LIVING AS APPRENTICES
My Christmas decorations are put away, the furniture is re-arranged, the frosted cookies are almost gone. Somehow Advent has already moved into Christmastide; soon it will be Epiphany (Jan. 6). On January 13 we will silently pass into Ordinary Time until Lent.
In early December I watched a satellite broadcast featuring Francis Chan who remarked on how time speeds up as you grow older. He assigned miles per hour based on your age. For example, for a 7-year-old time moves at 7 miles per hour. At that rate it seems as if Christmas will never arrive. Francis, himself, is turning 50 and has noticed that time is going at 50 mph. When he complained that he’s having trouble keeping up, I smiled and thought, “You haven’t seen anything yet! Wait until you are 71 and life is going at more than 70 miles per hour.”
I mused often about the passage of time as the liturgical year flowed briskly along this month. What do you do when life is going so fast it’s like trying to enjoy the scenery as it flies past your car window? Well, you can try to drive the car more slowly; that is, you can deliberately choose to change the pace of your life. And you can attempt to fully inhabit each present moment, which, after all, is the only moment you can live in (and the only moment God lives in) – even though many of us sneak back into the past or in the future.
For most of us, this musing on time intensifies as we approach New Year’s Day. Somehow, no matter how many miles per hour our lives have been traveling, we are leaving 2013 and traveling into 2014. Now we are thinking about “do-overs,” blank slates, renewal. Most of us are grateful to be reminded of the opportunity for “newness.” Somehow the arbitrary date of January 1 makes us think like Jesus who said, “Repent, for the kingdom of heaven has come near (Matt. 4: 17). James Bryan Smith points out in The Good and Beautiful Life that the Greek word we translate as repent is metanoia, which literally means “change your mind.” It is an invitation to a new way of life. Turn around, change your thinking, start again – with Jesus.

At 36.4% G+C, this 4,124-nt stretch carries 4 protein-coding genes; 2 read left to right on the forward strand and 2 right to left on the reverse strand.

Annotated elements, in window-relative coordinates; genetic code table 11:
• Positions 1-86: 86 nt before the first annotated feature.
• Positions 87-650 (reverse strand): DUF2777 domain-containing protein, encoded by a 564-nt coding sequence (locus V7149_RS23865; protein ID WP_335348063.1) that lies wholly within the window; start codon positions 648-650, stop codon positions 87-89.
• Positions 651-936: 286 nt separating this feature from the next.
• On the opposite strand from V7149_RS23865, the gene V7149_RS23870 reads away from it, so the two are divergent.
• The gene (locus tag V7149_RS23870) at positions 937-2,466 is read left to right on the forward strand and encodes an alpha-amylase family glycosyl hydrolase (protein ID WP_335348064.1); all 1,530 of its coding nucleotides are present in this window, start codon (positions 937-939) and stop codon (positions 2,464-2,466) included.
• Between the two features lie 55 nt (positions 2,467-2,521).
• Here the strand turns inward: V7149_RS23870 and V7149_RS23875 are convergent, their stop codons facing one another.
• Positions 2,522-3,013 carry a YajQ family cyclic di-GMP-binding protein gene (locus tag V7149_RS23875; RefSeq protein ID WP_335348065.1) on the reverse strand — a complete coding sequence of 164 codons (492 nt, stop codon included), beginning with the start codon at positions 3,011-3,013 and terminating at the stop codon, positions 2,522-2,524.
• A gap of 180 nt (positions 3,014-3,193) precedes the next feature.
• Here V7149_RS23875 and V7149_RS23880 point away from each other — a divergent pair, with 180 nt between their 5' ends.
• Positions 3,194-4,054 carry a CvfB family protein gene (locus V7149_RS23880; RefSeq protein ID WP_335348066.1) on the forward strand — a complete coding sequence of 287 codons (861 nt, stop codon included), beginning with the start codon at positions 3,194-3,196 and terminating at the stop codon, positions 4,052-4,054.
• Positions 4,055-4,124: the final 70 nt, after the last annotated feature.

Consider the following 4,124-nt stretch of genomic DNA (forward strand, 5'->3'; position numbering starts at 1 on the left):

Richard Rohr comments on this phenomenon in Everything Belongs: The Gift of Contemplative Prayer. He says, “When we celebrate New Year’s Day, and maybe Easter too, we celebrate a symbolic rebirth of time. We somehow hope for God to do new things with us and for us. We wait for the coming of grace, for the unfolding of Mystery. We wait for the always-bigger Truth. . . . But we cannot just wait. We must pray too, which is to expect help from Another Source. Our prayers then start both naming us and defining us. When we hear our own prayers in our own ears and our own heart, we start choosing our deepest identity, our biggest future, and our best selves” (p. 154).
Jesus and Richard Rohr have it all over the idea of New Year’s resolutions, which nearly always fail They show us how to really live in newness. We make a choice and wait for God to help us do the work.